BEIRUT: It’s no secret that applying for visas as a Lebanese citizen is a hassle, but according to a new report from a major consulting firm, the cedar-stamped passport may be among the least desirable in the world when it comes to travel. Lebanon was tied for 88th place with Kosovo, Sri Lanka and Sudan in Henley and Partners’ global ranking index for 2013, which ranks countries based on their citizens’ freedom of travel. All four countries received a score of 38, meaning that there are only 38 countries a Lebanese citizen can enter without a visa. Afghanistan came last, in 94th place, with a score of 28.
Finland, Sweden and the United Kingdom all tied for first place with a score of 173.
Henley and Partners, which describes itself as “the world’s leading consulting firm for exclusive private residence and citizenship solutions,” ranked Lebanon just ahead of countries such as Palestine, Pakistan, Somalia, Iraq and Afghanistan, and just behind Iran, Myanmar, Libya and Syria.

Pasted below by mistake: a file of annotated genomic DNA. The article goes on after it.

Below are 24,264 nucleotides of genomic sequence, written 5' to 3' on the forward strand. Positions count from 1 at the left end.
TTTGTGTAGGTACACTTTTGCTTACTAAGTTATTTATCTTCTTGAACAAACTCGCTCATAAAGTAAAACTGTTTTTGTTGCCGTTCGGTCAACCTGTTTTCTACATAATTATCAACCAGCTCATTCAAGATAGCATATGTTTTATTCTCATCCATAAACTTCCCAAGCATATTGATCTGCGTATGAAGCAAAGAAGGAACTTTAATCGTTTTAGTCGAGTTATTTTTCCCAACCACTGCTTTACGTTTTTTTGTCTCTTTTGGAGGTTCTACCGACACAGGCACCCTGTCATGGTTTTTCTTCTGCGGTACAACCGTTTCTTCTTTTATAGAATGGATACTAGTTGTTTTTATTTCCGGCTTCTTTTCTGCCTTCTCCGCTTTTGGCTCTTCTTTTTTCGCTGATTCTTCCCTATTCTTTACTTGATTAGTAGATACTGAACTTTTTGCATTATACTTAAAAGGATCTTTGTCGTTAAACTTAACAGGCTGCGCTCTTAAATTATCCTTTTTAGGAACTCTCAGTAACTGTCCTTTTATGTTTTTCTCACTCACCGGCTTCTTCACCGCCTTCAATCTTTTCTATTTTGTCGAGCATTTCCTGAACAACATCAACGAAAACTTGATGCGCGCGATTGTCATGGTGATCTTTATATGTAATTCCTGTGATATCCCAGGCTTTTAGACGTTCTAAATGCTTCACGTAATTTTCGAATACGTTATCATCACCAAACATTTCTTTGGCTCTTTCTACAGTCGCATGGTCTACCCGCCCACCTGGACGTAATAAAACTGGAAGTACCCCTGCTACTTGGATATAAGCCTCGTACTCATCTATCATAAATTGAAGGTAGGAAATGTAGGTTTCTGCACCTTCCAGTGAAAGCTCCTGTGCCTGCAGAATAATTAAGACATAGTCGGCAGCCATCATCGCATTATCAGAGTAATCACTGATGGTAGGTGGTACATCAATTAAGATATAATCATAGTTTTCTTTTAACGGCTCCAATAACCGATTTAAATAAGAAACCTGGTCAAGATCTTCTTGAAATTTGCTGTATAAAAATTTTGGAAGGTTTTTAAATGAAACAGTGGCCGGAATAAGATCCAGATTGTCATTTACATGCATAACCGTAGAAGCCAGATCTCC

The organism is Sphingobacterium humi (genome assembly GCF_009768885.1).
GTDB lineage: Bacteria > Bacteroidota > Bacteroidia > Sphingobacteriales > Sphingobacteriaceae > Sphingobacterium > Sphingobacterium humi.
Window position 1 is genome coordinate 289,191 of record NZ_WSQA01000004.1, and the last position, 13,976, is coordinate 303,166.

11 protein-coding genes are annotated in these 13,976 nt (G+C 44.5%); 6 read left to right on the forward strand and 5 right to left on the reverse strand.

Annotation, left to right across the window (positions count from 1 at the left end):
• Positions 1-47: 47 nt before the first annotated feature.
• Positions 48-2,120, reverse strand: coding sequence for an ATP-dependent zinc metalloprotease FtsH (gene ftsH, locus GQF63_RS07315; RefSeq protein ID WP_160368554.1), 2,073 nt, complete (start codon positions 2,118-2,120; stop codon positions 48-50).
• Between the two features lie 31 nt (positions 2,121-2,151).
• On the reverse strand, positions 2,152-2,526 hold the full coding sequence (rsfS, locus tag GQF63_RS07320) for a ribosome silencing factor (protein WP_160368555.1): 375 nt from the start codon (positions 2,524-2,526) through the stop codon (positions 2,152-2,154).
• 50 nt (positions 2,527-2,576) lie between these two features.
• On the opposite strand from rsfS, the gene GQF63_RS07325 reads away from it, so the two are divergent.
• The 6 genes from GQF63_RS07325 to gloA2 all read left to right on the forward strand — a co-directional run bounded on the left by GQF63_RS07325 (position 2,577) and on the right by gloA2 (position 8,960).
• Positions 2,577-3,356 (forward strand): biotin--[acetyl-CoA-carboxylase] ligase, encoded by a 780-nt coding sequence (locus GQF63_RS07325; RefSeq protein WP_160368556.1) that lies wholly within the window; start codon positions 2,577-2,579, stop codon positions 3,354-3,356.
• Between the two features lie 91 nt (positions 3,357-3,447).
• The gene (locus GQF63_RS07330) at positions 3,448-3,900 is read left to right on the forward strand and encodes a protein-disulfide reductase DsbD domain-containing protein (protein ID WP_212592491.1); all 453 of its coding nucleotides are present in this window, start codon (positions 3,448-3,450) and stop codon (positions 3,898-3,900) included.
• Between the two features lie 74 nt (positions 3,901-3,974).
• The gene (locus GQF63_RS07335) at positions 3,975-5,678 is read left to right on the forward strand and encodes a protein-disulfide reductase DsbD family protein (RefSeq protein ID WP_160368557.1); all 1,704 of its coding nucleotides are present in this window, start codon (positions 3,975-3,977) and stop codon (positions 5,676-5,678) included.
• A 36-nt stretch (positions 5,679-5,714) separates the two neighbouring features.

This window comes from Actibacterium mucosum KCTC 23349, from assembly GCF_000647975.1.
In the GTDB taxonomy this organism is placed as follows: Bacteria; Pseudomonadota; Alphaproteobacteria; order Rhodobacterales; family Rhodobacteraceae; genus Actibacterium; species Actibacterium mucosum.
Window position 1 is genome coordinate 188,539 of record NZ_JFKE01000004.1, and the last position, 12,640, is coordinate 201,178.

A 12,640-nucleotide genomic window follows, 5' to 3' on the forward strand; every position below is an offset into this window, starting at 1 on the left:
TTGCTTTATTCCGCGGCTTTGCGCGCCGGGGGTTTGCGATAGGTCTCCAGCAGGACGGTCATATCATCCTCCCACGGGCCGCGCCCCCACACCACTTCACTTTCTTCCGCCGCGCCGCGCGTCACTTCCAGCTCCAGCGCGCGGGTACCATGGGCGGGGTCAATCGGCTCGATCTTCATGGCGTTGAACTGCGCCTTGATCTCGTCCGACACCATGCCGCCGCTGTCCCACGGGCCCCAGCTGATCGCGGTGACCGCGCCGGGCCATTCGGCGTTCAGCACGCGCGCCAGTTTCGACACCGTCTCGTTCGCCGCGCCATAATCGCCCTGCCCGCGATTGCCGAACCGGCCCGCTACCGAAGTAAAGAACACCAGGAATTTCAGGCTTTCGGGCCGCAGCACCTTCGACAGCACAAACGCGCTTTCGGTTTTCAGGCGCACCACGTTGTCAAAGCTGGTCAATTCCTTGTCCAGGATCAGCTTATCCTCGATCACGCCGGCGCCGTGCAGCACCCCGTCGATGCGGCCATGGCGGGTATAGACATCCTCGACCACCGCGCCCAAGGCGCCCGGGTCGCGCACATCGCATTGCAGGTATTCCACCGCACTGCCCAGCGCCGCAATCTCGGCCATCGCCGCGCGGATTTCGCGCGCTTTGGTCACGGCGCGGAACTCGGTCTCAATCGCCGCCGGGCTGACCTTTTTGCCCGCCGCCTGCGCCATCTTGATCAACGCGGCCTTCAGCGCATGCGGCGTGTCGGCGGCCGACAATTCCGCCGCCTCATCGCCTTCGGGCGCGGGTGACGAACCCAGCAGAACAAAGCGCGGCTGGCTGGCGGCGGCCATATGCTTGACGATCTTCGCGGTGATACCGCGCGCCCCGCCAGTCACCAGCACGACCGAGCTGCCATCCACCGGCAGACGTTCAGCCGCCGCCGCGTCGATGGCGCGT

Lebanon’s ranking is actually an improvement from previous years. In 2010, it was ranked 94th with a score of just 32, placing it squarely between Eritrea and Somalia.
In addition to formal visa restrictions, many Lebanese have complained in recent years of discrimination at foreign embassies as security has deteriorated. Some citizens who have been living and working in the Gulf for years, for example, have reported an unofficial moratorium on visas for Lebanese, particularly following Hezbollah’s military intervention in Syria.